This condition of finding one’s own truth or an illusory, better truth isn’t entirely limited to today’s Christian culture. Alas, there are many stories of god’s children presumptuously choosing something other than His truth found throughout the Bible. In most examples, Christians ostensibly worship Him while they actively pursue something other than Him! In fact, in some examples, these Christians seem to have believed that God’s truth, however good, was lacking in the entirety of goodness that would be manifested by their own masterful goodness. 

Remember when God commanded David to transport the Ark of the Covenant on staves, but His servant’s idea was even better than His! The servants presumed themselves to be more righteous than God himself, thus they transported the Ark on a cart; a new cart; handcrafted. 
A man died over this; he was literally killed by God when he reached out and touched the Ark. Only moments before the killing, this group who was rebelling against God was pretending to worship Him; albeit, they were really reveling in their own self-righteousness. Imagine that… that while they ostensibly worshipped God, God’s anger burned against them.

The church behaves in much the same way today as David and his people did then. We’ve judged for ourselves that The Bible teaches some things that are culturally unrealistic for us today, and thus we shut The Book. Choosing instead to rely on our own suppositions about what the Bible might have said had we read it; We don’t come out with it, but in truth, Christians in our churches have supposed that our own assumptions about morality are more righteous than God’s opining of truth found in His Word. 
Consider that it is from this position that the church pleads with the culture to come to them for answers; however, the problem is that the culture is practicing exactly what it has learned from the church, which is the deconstruction of truth and thus composing an abstract and malleable truth that fits our modern lifestyle.

Now, this writing isn’t really meant to excoriate, although it may have done just that. Still, there is encouragement – not in my words; never in my words – in our Source of truth and in our Source of encouragement. As Paul wrote, “For whatever was written in God’s Word was written for our instruction, that through endurance and through the encouragement of the Scriptures we might have hope.”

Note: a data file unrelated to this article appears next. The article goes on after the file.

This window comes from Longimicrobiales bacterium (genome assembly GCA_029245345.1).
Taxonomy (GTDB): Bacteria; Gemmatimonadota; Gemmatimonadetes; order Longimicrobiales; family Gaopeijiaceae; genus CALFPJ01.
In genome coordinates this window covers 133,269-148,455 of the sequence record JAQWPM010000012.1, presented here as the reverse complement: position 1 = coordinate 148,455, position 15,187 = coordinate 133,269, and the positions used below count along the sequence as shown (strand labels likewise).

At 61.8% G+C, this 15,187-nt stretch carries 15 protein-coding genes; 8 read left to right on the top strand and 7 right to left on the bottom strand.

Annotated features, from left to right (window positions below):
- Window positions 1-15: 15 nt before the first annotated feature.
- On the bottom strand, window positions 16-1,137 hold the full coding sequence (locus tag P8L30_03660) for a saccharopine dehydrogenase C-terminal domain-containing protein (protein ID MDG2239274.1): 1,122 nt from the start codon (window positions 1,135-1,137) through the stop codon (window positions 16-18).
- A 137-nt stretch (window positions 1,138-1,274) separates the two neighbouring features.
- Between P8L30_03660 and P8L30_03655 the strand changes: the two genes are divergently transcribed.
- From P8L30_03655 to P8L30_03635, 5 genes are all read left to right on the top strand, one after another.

Thus the following words of hope and encouragement:

Paul wrote to Timothy: “Until I come, devote yourself to the public reading of Scripture, to exhortation, to teaching.”

David Wrote in a poem: “Your word is a lamp to my feet and a light to my path.”

Psalms 119

David also wrote: “I have stored up your word in my heart, that I might not sin against you.”

God appeared to Solomon and Said: “If my people, which are called by my name, shall humble themselves, and pray, and seek my face, and turn from their wicked ways; then will I hear from heaven, and will forgive their sin, and will heal their land.”

To the church I would say, stop presuming to have answers for a lost culture until those answers are found by our reading of The Word. 

If our present cultural condition did emerge through the church, then it would be ignoble to presume that the church will provide cultural healing without a paradigm shift back to God, on our knees, seeking His Truth. Remember the one time that an author of the Bible said that he was giving his own opinion rather than God’s declaration? He then proceeded to give instruction to the church which was antithetical of what had previously been written in The Word. Let’s bear that misstep in mind the next time we consider our own wisdom to bring a nation back to God. We find God in His Word; we find God’s truth in His Word where He speaks to us. Let’s get in The Word, then humble ourselves and pray for his guidance. After which there is hope that God will heal our land. After all, this was a promise that God told his people, and we can hang our hats on that.